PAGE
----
Let This Cup Pass From MePrint This Post
He went a little farther and fell on His face, and prayed, saying, “O My Father, if it is possible, let this cup pass from Me; nevertheless, not as I will, but as You will.” (Mat 26:39)
A cup is for drinking. But Jesus wanted nothing to do with what this cup was holding. So dreadful were it’s dregs that He fell on His face and prayed. Some bow their heads when they pray, which is a proper show of humility and reverence. Some drop to their knees, which shows adoration and dependence.
But Jesus fell on His face. This is a desperate moment. He is confronted with a situation so bad that it seems impossible to deal with — even for the Son of God.
For this cup holds the full measure of sin — every man’s sin – throughout all history, and into the future. The sinless Son of God was now being asked to take it all into Himself. So awful was the very thought of drinking this cup that Jesus sweat drops of blood.
I want you to try something for a moment. Clench your fists tightly and hold them closed. Now, tighten your arm muscles until you begin to shake. Keep holding in that position, and now tighten up your whole body — torso, legs and toes. You will not be able to breathe, and will feel blood rushing to your head. The stress you have created in your body is causing that to happen.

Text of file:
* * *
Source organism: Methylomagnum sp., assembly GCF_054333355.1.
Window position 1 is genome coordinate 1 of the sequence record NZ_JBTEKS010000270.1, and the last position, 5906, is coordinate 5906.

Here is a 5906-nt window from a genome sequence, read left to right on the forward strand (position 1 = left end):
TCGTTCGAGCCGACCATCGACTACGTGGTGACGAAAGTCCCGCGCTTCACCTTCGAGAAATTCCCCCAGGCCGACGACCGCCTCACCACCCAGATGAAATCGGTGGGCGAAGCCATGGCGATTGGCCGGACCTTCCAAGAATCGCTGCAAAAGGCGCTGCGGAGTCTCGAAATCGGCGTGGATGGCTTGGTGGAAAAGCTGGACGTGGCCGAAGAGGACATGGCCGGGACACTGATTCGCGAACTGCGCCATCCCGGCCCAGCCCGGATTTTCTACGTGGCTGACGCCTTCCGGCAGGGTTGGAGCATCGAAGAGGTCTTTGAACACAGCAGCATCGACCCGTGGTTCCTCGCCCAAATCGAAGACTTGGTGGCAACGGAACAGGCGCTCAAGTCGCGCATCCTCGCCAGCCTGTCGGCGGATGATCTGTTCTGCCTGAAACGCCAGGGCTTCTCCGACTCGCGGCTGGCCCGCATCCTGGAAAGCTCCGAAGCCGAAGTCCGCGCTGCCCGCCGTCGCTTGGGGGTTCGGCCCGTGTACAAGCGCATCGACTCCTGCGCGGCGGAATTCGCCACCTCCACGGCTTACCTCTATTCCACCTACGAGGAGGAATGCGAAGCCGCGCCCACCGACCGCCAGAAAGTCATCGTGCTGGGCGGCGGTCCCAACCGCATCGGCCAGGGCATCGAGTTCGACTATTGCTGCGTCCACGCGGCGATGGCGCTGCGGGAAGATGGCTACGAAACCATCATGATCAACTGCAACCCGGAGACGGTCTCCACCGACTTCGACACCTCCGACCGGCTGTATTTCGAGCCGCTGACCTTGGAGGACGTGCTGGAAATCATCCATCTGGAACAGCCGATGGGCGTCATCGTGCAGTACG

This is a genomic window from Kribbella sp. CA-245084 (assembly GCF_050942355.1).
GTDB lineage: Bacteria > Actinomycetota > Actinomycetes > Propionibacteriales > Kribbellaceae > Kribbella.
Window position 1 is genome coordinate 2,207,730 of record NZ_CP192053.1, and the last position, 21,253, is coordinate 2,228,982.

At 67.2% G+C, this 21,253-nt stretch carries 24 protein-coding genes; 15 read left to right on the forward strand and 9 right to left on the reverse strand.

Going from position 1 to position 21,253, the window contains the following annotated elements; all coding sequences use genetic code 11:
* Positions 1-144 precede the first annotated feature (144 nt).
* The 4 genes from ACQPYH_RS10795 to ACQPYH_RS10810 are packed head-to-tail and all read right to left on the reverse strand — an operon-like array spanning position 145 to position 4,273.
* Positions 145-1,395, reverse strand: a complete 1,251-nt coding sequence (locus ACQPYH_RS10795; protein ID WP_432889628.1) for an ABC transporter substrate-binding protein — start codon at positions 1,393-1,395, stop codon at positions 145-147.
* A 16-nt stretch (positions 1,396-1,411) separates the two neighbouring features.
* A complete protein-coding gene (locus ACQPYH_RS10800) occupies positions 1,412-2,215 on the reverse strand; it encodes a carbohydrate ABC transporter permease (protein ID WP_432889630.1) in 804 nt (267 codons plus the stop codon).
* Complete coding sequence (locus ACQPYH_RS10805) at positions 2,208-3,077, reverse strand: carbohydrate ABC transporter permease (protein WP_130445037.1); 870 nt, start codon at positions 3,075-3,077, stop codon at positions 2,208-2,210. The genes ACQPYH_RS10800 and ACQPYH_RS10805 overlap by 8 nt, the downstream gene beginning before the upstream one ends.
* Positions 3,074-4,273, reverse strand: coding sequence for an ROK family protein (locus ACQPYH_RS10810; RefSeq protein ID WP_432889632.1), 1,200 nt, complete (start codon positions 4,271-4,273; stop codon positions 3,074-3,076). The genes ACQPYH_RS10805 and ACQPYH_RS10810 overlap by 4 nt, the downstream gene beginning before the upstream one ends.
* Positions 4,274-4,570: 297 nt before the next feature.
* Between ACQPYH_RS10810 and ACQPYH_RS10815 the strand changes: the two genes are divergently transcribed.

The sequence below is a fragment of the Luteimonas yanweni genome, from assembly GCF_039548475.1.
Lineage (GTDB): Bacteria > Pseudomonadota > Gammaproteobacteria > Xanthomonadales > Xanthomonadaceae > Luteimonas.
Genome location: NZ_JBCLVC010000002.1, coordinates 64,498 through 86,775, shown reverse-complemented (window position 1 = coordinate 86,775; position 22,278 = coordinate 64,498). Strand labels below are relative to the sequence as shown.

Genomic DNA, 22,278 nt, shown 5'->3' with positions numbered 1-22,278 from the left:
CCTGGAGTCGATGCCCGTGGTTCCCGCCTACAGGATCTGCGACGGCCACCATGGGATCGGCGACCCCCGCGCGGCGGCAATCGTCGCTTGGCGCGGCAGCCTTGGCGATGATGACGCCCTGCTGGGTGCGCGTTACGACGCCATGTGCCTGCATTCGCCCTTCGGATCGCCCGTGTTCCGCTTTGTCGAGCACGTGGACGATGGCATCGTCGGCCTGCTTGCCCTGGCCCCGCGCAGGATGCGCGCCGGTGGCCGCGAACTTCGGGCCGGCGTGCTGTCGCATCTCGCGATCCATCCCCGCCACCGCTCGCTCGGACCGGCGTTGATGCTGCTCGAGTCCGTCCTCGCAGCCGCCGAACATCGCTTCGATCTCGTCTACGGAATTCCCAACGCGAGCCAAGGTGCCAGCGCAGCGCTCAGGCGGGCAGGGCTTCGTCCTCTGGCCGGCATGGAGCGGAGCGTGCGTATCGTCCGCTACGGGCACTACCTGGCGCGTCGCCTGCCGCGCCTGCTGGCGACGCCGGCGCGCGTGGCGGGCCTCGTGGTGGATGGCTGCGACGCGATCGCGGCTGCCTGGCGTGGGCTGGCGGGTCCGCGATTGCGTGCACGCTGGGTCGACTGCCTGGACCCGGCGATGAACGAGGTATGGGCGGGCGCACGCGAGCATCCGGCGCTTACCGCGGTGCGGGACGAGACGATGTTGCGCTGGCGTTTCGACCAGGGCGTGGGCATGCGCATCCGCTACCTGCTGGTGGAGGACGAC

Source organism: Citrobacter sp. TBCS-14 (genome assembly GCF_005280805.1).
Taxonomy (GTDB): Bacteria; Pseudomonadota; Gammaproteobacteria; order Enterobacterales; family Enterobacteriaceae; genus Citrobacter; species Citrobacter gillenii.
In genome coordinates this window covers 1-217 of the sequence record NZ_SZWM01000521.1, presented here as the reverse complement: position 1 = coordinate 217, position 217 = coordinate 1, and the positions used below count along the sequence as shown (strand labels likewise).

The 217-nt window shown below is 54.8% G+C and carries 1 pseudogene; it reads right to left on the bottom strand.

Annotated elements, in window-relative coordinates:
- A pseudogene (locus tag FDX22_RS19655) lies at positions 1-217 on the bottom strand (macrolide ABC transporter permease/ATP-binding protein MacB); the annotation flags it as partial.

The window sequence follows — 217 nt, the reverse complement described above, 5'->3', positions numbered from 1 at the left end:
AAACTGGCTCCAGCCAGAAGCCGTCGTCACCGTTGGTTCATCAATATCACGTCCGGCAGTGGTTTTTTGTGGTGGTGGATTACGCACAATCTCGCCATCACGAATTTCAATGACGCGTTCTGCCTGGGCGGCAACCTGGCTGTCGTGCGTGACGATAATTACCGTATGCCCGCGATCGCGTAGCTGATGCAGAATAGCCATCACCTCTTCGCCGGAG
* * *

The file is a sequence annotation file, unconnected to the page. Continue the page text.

Can you imagine how much stress it would require for you to begin sweating drops of blood? That is what Jesus was experiencing in the Garden.
No, He did not want to drink this cup; but that is exactly what He did. The Bible says, “For He made Him who knew no sin to be sin for us, that we might become the righteousness of God in Him” (2Co 5:21). Astounding
Peter, who knew Jesus better than most, wrote, “He committed no sin, nor was deceit found in His mouth; who, when He was reviled, did not revile in return; when He suffered, He did not threaten, but committed Himself to Him who judges righteously; who Himself bore our sins in His own body on the tree, that we, having died to sins, might live for righteousness—by whose stripes you were healed” (1Pe 2:22-24).
John the Beloved, closest of all the disciples to Jesus, said, “And you know that He was manifested to take away our sins, and in Him there is no sin” (1Jn 3:5).
How can we even imagine what this night must have been like for Jesus, the sinless Son of God? Just the very thought of drinking in the sin of mankind dropped Him to His face, and under the anguish of it all He sweat drops of blood! If this much suffering was caused just by His anticipating the Cross, then who could ever possibly imagine the suffering He experienced when He actually went through with it?